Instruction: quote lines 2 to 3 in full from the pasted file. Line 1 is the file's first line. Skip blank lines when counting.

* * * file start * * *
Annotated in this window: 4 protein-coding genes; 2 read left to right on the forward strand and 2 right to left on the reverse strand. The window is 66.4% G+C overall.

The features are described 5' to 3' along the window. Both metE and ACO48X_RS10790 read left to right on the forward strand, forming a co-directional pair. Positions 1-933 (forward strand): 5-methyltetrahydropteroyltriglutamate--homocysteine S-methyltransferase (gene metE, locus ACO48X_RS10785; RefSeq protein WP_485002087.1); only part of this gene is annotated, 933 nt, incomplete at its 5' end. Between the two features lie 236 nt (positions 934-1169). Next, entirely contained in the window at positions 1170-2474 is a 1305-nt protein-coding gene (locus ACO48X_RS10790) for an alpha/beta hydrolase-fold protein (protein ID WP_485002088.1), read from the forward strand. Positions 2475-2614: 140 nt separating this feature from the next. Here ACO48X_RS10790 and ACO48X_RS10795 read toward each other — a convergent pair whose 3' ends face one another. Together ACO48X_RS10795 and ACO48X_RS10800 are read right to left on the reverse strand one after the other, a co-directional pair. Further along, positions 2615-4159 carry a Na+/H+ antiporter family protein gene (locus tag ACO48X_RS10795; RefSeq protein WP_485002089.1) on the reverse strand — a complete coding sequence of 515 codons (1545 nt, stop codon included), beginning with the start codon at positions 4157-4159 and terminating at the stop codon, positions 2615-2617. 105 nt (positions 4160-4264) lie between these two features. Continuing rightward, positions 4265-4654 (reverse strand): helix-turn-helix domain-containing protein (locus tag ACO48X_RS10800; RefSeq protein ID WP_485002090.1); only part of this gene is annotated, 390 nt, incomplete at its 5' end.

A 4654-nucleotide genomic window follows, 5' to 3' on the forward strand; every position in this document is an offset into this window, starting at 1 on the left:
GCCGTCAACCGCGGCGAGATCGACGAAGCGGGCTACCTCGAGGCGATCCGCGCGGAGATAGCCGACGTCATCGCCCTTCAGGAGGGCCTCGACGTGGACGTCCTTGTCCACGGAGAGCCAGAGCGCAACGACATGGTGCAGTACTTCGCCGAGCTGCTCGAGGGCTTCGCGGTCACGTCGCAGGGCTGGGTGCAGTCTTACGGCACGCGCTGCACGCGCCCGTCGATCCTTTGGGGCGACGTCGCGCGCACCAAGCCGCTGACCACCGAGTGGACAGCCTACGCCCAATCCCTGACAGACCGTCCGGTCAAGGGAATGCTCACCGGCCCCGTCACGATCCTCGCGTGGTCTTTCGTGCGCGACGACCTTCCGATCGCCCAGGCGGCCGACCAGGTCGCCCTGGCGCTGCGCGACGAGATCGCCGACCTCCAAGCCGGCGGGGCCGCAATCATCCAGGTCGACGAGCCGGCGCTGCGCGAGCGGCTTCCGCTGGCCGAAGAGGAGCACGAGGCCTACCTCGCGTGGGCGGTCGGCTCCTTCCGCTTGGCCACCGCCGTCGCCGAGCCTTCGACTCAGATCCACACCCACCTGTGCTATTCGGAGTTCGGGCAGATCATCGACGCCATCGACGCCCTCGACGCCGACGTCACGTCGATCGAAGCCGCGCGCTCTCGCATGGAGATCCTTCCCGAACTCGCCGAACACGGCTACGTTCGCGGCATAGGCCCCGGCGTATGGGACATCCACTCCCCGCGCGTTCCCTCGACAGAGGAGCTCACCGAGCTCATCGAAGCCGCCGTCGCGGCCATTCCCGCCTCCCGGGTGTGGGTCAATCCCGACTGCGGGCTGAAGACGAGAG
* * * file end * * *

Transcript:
The features are described 5' to 3' along the window. Both metE and ACO48X_RS10790 read left to right on the forward strand, forming a co-directional pair. Positions 1-933 (forward strand): 5-methyltetrahydropteroyltriglutamate--homocysteine S-methyltransferase (gene metE, locus ACO48X_RS10785; RefSeq protein WP_485002087.1); only part of this gene is annotated, 933 nt, incomplete at its 5' end. Between the two features lie 236 nt (positions 934-1169). Next, entirely contained in the window at positions 1170-2474 is a 1305-nt protein-coding gene (locus ACO48X_RS10790) for an alpha/beta hydrolase-fold protein (protein ID WP_485002088.1), read from the forward strand. Positions 2475-2614: 140 nt separating this feature from the next. Here ACO48X_RS10790 and ACO48X_RS10795 read toward each other — a convergent pair whose 3' ends face one another. Together ACO48X_RS10795 and ACO48X_RS10800 are read right to left on the reverse strand one after the other, a co-directional pair. Further along, positions 2615-4159 carry a Na+/H+ antiporter family protein gene (locus tag ACO48X_RS10795; RefSeq protein WP_485002089.1) on the reverse strand — a complete coding sequence of 515 codons (1545 nt, stop codon included), beginning with the start codon at positions 4157-4159 and terminating at the stop codon, positions 2615-2617. 105 nt (positions 4160-4264) lie between these two features. Continuing rightward, positions 4265-4654 (reverse strand): helix-turn-helix domain-containing protein (locus tag ACO48X_RS10800; RefSeq protein ID WP_485002090.1); only part of this gene is annotated, 390 nt, incomplete at its 5' end.

A 4654-nucleotide genomic window follows, 5' to 3' on the forward strand; every position in this document is an offset into this window, starting at 1 on the left: